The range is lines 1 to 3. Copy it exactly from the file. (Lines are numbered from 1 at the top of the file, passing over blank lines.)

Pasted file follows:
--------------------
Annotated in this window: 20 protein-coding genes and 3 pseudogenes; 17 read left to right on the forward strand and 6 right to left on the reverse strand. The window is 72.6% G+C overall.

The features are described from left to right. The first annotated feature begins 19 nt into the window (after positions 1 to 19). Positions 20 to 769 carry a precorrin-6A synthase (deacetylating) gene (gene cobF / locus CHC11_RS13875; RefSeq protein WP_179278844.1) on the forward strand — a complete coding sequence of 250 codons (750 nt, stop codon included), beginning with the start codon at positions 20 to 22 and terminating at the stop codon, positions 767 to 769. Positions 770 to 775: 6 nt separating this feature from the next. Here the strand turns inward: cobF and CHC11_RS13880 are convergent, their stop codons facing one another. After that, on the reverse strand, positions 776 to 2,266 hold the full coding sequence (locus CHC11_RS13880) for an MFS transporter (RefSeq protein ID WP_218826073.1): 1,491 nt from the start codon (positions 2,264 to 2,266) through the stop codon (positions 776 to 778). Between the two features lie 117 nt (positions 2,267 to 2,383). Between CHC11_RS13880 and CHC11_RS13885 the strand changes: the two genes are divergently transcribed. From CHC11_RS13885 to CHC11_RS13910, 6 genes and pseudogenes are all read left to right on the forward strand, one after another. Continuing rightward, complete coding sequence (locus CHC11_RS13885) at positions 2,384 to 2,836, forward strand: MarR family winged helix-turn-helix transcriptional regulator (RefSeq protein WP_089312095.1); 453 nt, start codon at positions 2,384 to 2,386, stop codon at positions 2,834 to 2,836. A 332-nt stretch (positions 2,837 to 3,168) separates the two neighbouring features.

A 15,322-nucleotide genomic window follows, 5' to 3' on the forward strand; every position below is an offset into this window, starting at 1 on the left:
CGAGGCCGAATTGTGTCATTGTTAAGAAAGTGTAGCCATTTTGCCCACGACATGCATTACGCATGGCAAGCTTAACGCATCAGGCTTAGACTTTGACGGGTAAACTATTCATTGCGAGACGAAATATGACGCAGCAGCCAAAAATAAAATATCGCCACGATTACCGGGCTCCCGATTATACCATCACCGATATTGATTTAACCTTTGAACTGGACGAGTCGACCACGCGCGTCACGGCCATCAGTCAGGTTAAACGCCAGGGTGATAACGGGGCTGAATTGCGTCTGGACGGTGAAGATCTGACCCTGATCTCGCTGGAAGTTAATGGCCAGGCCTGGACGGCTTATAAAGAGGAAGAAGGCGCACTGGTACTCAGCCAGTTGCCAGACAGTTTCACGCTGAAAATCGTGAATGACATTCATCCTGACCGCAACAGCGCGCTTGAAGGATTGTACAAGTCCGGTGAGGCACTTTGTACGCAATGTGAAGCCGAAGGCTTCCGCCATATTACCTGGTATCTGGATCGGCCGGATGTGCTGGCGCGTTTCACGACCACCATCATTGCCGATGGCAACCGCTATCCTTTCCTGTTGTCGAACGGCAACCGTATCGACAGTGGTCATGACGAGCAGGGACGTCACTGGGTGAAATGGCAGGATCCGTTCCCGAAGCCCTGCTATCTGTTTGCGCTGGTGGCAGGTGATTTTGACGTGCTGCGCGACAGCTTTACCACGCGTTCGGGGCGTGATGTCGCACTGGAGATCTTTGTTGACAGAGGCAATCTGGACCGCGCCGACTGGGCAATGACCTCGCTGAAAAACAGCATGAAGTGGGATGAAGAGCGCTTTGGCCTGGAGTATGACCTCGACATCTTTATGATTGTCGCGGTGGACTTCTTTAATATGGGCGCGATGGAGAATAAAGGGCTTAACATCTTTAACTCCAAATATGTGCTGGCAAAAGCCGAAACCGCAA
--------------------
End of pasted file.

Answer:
Annotated in this window: 20 protein-coding genes and 3 pseudogenes; 17 read left to right on the forward strand and 6 right to left on the reverse strand. The window is 72.6% G+C overall.

The features are described from left to right. The first annotated feature begins 19 nt into the window (after positions 1 to 19). Positions 20 to 769 carry a precorrin-6A synthase (deacetylating) gene (gene cobF / locus CHC11_RS13875; RefSeq protein WP_179278844.1) on the forward strand — a complete coding sequence of 250 codons (750 nt, stop codon included), beginning with the start codon at positions 20 to 22 and terminating at the stop codon, positions 767 to 769. Positions 770 to 775: 6 nt separating this feature from the next. Here the strand turns inward: cobF and CHC11_RS13880 are convergent, their stop codons facing one another. After that, on the reverse strand, positions 776 to 2,266 hold the full coding sequence (locus CHC11_RS13880) for an MFS transporter (RefSeq protein ID WP_218826073.1): 1,491 nt from the start codon (positions 2,264 to 2,266) through the stop codon (positions 776 to 778). Between the two features lie 117 nt (positions 2,267 to 2,383). Between CHC11_RS13880 and CHC11_RS13885 the strand changes: the two genes are divergently transcribed. From CHC11_RS13885 to CHC11_RS13910, 6 genes and pseudogenes are all read left to right on the forward strand, one after another. Continuing rightward, complete coding sequence (locus CHC11_RS13885) at positions 2,384 to 2,836, forward strand: MarR family winged helix-turn-helix transcriptional regulator (RefSeq protein WP_089312095.1); 453 nt, start codon at positions 2,384 to 2,386, stop codon at positions 2,834 to 2,836. A 332-nt stretch (positions 2,837 to 3,168) separates the two neighbouring features.

A 15,322-nucleotide genomic window follows, 5' to 3' on the forward strand; every position below is an offset into this window, starting at 1 on the left: